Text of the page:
Batman – yes, Batman is dark and brooding, especially in contrast with Superman. However, Batman is still supposed to be a hero. Not only has this version of Batman been spending too much time in the Frank Miller universe, he also has a scene with Wonder Woman that is disgusting. The best I could do was use it as a teaching moment and explain to my son that Batman deserved to get hit in the face by WW after forcibly kissing her (after running across her bathing in a stream…). I had a lovely time using one of my son’s heroes as an example of what he should never do to someone. Matt Wagner vaguely states Batman was overcome by the “island’s enchantment” and then fails to explain what that is. Furthermore, this in no way contributes to the actual plot or even to character development.
Wonder Woman – She has a few decent moments but spends a majority of the story chained up, helpless, sexually harassed, and fawning over Superman. Punching Batman in the face was one of her better moments.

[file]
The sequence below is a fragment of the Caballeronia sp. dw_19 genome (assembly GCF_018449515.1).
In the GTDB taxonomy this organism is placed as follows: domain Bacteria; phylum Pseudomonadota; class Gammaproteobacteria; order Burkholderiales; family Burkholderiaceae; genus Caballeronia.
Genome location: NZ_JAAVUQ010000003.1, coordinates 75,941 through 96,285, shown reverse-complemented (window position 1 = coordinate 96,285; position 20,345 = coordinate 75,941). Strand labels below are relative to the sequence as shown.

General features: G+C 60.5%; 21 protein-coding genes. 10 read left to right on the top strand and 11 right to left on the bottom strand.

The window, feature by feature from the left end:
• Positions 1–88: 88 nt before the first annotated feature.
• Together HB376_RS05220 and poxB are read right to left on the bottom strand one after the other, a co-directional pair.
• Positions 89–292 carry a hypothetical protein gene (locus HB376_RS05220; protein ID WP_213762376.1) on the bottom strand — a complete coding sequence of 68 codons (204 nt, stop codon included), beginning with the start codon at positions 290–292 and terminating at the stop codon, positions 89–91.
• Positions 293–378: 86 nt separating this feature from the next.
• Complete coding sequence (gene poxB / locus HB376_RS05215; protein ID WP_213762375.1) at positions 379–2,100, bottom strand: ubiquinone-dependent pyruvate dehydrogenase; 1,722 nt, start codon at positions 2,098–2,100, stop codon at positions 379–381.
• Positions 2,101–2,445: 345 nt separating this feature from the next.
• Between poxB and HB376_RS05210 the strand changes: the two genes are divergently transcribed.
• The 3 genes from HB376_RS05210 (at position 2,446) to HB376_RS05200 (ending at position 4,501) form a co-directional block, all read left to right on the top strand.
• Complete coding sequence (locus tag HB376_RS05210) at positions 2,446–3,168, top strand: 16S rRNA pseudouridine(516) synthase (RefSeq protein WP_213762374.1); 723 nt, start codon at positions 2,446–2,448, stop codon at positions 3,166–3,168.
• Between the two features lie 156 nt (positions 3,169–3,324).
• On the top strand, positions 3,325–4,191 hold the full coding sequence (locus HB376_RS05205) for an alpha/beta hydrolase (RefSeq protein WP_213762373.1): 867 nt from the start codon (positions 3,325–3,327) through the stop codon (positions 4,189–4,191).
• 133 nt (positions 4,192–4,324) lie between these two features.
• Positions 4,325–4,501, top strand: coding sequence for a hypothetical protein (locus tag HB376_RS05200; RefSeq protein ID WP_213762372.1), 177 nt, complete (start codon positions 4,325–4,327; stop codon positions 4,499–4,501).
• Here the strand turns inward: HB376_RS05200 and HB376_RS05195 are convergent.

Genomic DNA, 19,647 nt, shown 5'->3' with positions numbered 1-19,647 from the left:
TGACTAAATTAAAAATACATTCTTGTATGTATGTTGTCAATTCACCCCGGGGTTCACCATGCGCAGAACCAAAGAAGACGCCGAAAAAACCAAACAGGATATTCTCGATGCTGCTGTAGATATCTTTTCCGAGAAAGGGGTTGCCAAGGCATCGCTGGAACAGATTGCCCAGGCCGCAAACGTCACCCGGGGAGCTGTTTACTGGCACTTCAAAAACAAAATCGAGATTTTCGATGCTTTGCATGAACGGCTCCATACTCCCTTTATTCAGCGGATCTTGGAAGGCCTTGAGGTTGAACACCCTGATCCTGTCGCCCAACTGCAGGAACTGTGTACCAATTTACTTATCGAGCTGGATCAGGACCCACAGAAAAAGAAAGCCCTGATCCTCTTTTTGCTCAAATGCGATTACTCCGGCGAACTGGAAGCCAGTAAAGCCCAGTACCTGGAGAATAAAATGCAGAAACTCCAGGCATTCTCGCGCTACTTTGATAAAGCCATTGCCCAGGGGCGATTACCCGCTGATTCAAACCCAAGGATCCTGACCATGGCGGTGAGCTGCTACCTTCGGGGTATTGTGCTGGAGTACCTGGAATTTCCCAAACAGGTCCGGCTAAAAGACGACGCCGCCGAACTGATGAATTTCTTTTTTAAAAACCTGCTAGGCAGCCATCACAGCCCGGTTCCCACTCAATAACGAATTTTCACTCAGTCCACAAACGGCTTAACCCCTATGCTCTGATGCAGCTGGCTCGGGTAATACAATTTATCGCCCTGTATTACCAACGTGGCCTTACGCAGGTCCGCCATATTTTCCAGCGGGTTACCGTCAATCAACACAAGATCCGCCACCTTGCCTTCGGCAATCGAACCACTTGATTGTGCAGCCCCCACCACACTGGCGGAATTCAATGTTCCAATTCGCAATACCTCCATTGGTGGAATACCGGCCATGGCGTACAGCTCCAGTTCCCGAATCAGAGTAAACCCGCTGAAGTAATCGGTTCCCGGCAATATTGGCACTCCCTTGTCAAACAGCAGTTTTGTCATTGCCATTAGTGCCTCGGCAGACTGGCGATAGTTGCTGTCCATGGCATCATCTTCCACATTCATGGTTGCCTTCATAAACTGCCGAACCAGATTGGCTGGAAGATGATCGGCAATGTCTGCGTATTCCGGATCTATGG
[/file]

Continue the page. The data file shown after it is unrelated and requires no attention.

Ras Al Ghul – What the heck Wagner?!? I had to skip over or modify pretty much every work of Ras’ mouth when he’s around Wonder Woman. At first, I thought I was maybe reading too much into it: “Ubu, incapacitate this… colorful young woman. Have her bound and brought to my chambers. She should provide several hours of amusement…” I mean maybe he’s just a sadistic torturer rather than a rapist? Which isn’t better really, but I have never seen anyone portray Ras as a rapist before. Then later in the story WW herself sums up a later speech of his, “He plans the death of millions alongside my rape, smiling all the while.” I just skipped/altered a lot of these lines while reading to my kid. Ras was always at least a bit redeemable because of his love for his own daughter and deceased wife. Previous versions of Ras have always treated women with respect (at least the stories I grew up reading). Much of Ras’ appeal as a villain (while written by anyone else) was that his message was compelling. He is not compelling as poorly written sexual predator.